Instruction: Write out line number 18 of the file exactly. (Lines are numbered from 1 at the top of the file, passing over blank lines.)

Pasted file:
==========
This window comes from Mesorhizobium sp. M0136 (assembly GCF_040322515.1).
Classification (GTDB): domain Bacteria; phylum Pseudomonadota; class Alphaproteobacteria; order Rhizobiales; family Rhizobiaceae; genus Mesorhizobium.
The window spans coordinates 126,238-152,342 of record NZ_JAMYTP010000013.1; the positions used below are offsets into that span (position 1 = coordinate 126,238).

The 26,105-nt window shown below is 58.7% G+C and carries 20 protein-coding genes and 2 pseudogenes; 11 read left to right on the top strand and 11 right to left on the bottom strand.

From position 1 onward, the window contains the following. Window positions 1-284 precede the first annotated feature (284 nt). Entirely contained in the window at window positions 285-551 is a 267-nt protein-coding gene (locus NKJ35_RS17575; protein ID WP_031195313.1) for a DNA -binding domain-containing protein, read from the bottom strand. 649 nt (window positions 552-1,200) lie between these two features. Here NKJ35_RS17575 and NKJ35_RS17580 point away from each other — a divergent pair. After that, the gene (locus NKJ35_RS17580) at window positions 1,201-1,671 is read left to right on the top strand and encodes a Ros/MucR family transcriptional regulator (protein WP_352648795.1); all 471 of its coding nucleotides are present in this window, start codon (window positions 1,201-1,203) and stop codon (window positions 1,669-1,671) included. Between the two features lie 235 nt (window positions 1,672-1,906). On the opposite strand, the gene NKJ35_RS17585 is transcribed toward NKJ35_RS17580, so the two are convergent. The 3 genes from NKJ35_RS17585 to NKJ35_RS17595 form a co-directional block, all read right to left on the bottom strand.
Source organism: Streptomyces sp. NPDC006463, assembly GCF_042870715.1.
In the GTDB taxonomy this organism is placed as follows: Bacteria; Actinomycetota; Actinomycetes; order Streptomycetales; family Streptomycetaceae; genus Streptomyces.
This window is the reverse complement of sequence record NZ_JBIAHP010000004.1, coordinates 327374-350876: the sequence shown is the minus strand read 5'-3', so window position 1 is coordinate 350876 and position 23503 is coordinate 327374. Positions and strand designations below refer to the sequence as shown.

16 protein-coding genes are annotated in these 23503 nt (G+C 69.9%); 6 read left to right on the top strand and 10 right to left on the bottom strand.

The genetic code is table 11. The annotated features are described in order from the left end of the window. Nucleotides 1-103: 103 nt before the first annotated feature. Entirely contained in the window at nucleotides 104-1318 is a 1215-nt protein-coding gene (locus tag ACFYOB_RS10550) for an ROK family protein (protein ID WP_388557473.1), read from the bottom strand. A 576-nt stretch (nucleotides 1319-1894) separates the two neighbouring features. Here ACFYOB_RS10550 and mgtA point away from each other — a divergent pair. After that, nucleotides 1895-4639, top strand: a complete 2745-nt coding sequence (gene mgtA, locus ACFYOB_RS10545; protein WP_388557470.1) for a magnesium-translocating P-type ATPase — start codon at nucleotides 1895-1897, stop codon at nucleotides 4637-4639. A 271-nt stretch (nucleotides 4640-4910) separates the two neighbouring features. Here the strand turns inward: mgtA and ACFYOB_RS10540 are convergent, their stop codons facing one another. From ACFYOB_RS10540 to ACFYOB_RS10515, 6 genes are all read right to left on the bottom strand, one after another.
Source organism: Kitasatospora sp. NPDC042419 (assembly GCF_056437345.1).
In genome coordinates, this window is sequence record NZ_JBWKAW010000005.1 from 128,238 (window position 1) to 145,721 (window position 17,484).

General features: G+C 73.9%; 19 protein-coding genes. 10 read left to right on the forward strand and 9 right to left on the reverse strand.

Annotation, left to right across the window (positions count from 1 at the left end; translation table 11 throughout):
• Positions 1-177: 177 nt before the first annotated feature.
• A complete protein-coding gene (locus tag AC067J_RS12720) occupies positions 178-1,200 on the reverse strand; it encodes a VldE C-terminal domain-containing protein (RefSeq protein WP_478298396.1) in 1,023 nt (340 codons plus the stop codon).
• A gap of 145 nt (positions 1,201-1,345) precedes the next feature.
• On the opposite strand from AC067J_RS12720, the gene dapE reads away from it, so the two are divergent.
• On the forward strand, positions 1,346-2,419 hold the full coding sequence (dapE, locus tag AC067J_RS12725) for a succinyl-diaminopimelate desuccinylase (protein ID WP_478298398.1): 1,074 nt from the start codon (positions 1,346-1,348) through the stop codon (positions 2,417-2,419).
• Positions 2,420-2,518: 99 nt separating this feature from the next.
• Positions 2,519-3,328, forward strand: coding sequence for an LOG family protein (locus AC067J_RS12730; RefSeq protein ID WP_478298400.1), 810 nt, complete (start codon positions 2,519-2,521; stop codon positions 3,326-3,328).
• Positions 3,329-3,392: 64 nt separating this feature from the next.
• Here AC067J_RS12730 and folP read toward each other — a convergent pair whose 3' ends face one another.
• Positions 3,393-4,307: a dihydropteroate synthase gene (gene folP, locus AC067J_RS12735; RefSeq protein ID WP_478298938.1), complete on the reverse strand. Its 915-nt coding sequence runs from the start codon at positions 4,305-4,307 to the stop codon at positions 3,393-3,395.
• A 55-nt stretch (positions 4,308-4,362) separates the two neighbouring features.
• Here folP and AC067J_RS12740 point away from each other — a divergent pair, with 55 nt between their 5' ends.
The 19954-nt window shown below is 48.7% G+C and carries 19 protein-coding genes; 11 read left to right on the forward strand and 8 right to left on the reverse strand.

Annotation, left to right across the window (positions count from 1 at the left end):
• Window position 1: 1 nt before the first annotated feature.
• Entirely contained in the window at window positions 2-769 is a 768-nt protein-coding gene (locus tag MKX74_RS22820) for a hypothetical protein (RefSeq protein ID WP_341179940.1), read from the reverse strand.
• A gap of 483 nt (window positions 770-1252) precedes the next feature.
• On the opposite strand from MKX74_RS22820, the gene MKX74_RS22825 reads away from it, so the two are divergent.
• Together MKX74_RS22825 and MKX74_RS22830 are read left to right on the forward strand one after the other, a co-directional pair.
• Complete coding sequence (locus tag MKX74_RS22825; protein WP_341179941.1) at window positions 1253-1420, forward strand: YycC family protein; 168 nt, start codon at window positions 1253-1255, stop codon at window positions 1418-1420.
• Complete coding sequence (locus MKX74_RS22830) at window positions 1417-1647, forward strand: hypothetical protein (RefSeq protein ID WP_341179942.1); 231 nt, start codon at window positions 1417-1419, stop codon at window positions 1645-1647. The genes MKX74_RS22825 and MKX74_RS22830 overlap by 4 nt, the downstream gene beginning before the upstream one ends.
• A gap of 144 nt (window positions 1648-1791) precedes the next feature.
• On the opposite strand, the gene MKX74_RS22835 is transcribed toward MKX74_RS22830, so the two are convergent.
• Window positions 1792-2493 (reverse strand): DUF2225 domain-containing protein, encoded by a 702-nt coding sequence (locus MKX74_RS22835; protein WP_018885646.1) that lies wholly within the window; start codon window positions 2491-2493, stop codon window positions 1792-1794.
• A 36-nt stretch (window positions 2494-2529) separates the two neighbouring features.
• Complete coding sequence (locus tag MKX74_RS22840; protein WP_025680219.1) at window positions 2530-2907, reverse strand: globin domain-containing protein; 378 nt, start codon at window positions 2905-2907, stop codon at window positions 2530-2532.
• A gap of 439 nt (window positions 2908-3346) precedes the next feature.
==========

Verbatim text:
• On the opposite strand from AC067J_RS12720, the gene dapE reads away from it, so the two are divergent.